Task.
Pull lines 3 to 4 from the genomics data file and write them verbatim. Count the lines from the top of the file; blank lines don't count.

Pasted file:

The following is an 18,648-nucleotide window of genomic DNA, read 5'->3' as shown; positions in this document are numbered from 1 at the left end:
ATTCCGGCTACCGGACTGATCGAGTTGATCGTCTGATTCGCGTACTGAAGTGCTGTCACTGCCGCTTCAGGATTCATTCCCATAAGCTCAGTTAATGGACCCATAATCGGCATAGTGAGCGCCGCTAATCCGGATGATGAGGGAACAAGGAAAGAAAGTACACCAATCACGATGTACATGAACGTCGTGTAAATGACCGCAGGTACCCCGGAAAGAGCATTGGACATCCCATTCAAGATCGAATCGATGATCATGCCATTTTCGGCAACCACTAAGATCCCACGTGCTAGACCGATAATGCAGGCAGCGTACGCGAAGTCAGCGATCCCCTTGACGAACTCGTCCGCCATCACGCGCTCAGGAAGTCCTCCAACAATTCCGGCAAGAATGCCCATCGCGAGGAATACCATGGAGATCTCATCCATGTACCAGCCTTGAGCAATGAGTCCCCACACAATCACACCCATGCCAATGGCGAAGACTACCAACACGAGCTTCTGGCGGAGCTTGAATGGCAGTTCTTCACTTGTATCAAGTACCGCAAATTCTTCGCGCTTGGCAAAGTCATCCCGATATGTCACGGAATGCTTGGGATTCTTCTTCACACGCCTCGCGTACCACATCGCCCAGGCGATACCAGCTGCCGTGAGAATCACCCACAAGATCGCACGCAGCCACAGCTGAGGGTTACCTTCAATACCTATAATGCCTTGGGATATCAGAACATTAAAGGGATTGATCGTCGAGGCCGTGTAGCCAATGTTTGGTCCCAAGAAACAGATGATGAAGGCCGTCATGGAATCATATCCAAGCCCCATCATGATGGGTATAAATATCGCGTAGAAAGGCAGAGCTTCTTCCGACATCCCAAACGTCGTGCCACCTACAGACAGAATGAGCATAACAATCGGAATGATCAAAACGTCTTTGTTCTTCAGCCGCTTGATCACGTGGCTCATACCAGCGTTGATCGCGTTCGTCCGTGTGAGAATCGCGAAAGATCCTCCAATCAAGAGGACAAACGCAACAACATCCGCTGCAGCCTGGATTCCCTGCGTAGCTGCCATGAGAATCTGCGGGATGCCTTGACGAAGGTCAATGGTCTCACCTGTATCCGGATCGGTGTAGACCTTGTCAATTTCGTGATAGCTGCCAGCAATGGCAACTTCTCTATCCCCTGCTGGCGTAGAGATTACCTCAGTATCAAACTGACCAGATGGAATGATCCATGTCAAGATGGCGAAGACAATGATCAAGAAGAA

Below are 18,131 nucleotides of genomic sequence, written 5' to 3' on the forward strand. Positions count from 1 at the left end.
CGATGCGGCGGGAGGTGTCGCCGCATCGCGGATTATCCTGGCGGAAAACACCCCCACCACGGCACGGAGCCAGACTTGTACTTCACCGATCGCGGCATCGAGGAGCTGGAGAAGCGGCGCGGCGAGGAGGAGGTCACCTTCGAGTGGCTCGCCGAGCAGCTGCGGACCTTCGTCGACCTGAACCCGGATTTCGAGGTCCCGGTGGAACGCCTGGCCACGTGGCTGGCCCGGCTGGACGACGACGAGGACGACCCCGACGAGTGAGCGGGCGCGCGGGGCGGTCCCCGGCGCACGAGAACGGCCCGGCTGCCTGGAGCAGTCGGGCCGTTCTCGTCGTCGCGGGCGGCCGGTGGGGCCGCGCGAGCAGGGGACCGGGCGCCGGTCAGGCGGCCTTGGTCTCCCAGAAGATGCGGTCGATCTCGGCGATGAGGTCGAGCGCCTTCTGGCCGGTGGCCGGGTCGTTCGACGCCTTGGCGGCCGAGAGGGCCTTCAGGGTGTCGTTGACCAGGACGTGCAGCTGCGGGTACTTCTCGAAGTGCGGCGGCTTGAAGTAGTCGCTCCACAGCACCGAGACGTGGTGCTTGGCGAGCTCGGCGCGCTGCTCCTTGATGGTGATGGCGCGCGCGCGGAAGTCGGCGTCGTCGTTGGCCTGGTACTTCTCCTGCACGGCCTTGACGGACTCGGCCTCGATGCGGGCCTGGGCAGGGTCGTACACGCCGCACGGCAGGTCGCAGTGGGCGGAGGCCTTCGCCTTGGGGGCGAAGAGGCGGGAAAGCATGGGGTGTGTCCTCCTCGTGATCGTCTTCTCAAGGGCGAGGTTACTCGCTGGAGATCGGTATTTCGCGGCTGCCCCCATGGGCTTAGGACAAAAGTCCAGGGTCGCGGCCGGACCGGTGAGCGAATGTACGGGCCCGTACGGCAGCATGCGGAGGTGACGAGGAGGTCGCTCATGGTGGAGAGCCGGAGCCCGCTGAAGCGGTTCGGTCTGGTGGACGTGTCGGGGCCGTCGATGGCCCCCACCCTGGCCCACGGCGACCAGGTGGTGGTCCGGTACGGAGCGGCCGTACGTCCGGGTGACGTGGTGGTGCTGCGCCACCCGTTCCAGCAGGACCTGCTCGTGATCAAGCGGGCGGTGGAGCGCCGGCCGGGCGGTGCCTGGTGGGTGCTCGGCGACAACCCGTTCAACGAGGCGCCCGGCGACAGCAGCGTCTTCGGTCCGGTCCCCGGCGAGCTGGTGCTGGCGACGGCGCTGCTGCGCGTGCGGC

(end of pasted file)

Below are 18,131 nucleotides of genomic sequence, written 5' to 3' on the forward strand. Positions count from 1 at the left end.
CGATGCGGCGGGAGGTGTCGCCGCATCGCGGATTATCCTGGCGGAAAACACCCCCACCACGGCACGGAGCCAGACTTGTACTTCACCGATCGCGGCATCGAGGAGCTGGAGAAGCGGCGCGGCGAGGAGGAGGTCACCTTCGAGTGGCTCGCCGAGCAGCTGCGGACCTTCGTCGACCTGAACCCGGATTTCGAGGTCCCGGTGGAACGCCTGGCCACGTGGCTGGCCCGGCTGGACGACGACGAGGACGACCCCGACGAGTGAGCGGGCGCGCGGGGCGGTCCCCGGCGCACGAGAACGGCCCGGCTGCCTGGAGCAGTCGGGCCGTTCTCGTCGTCGCGGGCGGCCGGTGGGGCCGCGCGAGCAGGGGACCGGGCGCCGGTCAGGCGGCCTTGGTCTCCCAGAAGATGCGGTCGATCTCGGCGATGAGGTCGAGCGCCTTCTGGCCGGTGGCCGGGTCGTTCGACGCCTTGGCGGCCGAGAGGGCCTTCAGGGTGTCGTTGACCAGGACGTGCAGCTGCGGGTACTTCTCGAAGTGCGGCGGCTTGAAGTAGTCGCTCCACAGCACCGAGACGTGGTGCTTGGCGAGCTCGGCGCGCTGCTCCTTGATGGTGATGGCGCGCGCGCGGAAGTCGGCGTCGTCGTTGGCCTGGTACTTCTCCTGCACGGCCTTGACGGACTCGGCCTCGATGCGGGCCTGGGCAGGGTCGTACACGCCGCACGGCAGGTCGCAGTGGGCGGAGGCCTTCGCCTTGGGGGCGAAGAGGCGGGAAAGCATGGGGTGTGTCCTCCTCGTGATCGTCTTCTCAAGGGCGAGGTTACTCGCTGGAGATCGGTATTTCGCGGCTGCCCCCATGGGCTTAGGACAAAAGTCCAGGGTCGCGGCCGGACCGGTGAGCGAATGTACGGGCCCGTACGGCAGCATGCGGAGGTGACGAGGAGGTCGCTCATGGTGGAGAGCCGGAGCCCGCTGAAGCGGTTCGGTCTGGTGGACGTGTCGGGGCCGTCGATGGCCCCCACCCTGGCCCACGGCGACCAGGTGGTGGTCCGGTACGGAGCGGCCGTACGTCCGGGTGACGTGGTGGTGCTGCGCCACCCGTTCCAGCAGGACCTGCTCGTGATCAAGCGGGCGGTGGAGCGCCGGCCGGGCGGTGCCTGGTGGGTGCTCGGCGACAACCCGTTCAACGAGGCGCCCGGCGACAGCAGCGTCTTCGGTCCGGTCCCCGGCGAGCTGGTGCTGGCGACGGCGCTGCTGCGCGTGCGGC